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Hang Seng Bank a Better Bet Than Parent HSBC: Pro

Gail Krishnan|Producer, CNBC Asia Pacific
Tuesday, 8 May 2012 | 4:45 AM ET

Even as HSBC beat expectations with its first quarter results on Tuesday, one strategist says its Hong Kong-listed subsidiary Hang Seng Bank is a better bet for investors given its more attractive return on equity and lower cost base.

The HSBC logo is displayed on the exterior of an HSBC bank branch March 2, 2009 in San Francisco, California. After taking a financial hit with sub-prime mortgage-backed securities, HSBC Holdings PLC reported that due to a 70 percent drop in 2008 net profits it plans to slash 6,100 jobs and close its consumer loan business in the U.S.
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The HSBC logo is displayed on the exterior of an HSBC bank branch March 2, 2009 in San Francisco, California. After taking a financial hit with sub-prime mortgage-backed securities, HSBC Holdings PLC reported that due to a 70 percent drop in 2008 net profits it plans to slash 6,100 jobs and close its consumer loan business in the U.S.

Louis Wong, Head of Research at Phillip Securities Hong Kong told CNBC Asia's "The Call," that Hang Seng Bank’s focus on the Greater China region had helped it give a return on equity (ROE) of 22.4 percent last year.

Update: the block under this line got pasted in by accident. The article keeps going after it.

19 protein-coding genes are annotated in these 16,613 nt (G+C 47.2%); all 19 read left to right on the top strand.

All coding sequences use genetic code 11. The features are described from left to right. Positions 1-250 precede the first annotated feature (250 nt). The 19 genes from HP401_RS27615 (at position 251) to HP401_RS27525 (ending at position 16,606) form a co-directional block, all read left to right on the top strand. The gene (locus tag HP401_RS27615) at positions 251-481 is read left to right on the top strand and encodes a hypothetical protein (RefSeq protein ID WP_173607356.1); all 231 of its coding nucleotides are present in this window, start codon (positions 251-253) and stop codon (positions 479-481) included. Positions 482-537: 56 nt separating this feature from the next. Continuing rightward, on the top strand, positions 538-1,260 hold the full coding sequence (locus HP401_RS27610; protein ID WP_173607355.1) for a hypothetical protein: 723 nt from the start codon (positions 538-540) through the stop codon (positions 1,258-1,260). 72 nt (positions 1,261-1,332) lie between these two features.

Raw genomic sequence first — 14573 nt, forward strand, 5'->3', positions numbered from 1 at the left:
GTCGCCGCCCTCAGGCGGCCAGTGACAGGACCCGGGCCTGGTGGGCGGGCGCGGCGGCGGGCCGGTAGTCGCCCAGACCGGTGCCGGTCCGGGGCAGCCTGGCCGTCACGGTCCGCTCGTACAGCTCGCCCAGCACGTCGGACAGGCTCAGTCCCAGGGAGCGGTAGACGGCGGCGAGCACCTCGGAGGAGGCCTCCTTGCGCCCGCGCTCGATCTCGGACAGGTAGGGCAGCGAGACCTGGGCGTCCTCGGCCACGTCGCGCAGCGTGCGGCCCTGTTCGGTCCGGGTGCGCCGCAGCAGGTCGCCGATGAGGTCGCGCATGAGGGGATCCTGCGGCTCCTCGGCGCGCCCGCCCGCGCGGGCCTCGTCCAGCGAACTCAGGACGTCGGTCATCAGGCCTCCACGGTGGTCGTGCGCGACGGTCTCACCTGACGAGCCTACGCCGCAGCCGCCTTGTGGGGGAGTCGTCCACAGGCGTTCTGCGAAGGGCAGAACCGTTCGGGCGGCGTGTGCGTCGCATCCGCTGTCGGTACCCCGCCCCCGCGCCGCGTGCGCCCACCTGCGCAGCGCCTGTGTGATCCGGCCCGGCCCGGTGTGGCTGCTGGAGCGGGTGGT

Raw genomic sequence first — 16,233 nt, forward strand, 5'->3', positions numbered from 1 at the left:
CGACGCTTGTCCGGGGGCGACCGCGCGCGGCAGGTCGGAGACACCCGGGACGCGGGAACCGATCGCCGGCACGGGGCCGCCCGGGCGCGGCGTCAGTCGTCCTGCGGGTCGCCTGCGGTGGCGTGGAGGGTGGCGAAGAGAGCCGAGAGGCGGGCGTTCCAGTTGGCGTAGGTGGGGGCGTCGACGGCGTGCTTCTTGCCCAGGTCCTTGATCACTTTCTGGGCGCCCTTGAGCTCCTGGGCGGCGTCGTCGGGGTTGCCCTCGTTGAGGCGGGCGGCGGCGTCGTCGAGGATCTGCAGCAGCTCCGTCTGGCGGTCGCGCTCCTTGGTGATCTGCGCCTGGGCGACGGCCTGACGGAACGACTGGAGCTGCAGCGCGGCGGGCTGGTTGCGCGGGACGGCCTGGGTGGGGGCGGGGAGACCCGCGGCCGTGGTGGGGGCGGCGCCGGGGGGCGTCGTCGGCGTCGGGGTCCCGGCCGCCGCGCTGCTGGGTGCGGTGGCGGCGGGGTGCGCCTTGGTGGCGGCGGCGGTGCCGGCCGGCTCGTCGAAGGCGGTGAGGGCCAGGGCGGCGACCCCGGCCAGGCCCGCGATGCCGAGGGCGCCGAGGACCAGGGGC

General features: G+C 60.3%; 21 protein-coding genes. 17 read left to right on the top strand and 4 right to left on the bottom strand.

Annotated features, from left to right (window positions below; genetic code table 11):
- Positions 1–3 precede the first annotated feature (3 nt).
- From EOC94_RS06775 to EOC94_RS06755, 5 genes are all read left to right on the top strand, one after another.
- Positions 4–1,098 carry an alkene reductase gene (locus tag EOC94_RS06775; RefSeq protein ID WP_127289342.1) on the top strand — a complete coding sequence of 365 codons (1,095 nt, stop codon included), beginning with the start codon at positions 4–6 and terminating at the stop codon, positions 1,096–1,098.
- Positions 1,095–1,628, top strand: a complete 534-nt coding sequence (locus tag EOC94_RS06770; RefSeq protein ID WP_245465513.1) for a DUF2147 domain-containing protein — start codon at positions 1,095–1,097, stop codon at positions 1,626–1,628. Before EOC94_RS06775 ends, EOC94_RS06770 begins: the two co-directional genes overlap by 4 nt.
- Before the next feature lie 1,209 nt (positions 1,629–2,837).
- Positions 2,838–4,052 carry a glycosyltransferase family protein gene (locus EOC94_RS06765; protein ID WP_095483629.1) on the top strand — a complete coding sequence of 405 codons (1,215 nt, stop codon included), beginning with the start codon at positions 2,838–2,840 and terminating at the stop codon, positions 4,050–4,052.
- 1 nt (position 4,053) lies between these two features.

“In the last three years its ROE held very stable at above 22 percent," Wong said. In comparison HSBC's ROE stood at 10.9 percent for the fiscal year ended December 2011. For the first quarter annualized return on equity came in at 6.4 percent. HSBC wants to lift ROE above 12 percent by the end of 2013.

HSBC said its underlying pofit in the first quarter was $6.8 billion, up 25 percent year on year and more than the $5.8 billion expected by analysts, thanks to a rebound in investment banking and a fall in U.S. bad debts.

The bank said it had made "good progress" on all areas of strategy, including cost savings, as part of Chief Executive Stuart Gulliver's plan to boost profitability by cutting costs. The bank's underlying cost efficiency ratio improved from 58.7 percent a year ago to 55.5 percent in the first quarter of this year.

But according to Wong, Hang Seng Bank has done a better job at keeping costs under control.

"The cost-to-income ratio (of Hang Seng Bank) is an enviable 35 percent, while most other banks are reporting more than 50 percent cost-to-income ratio," he said.

Wong is optimistic on the overall financial sector saying he expects a recovery for financial stocks this year.

"They were heavily sold down last year. So of course there are headwinds that financials are facing at the moment, but it's more like a risk-on, risk-off scenario, and financials are still undervalued," he said.

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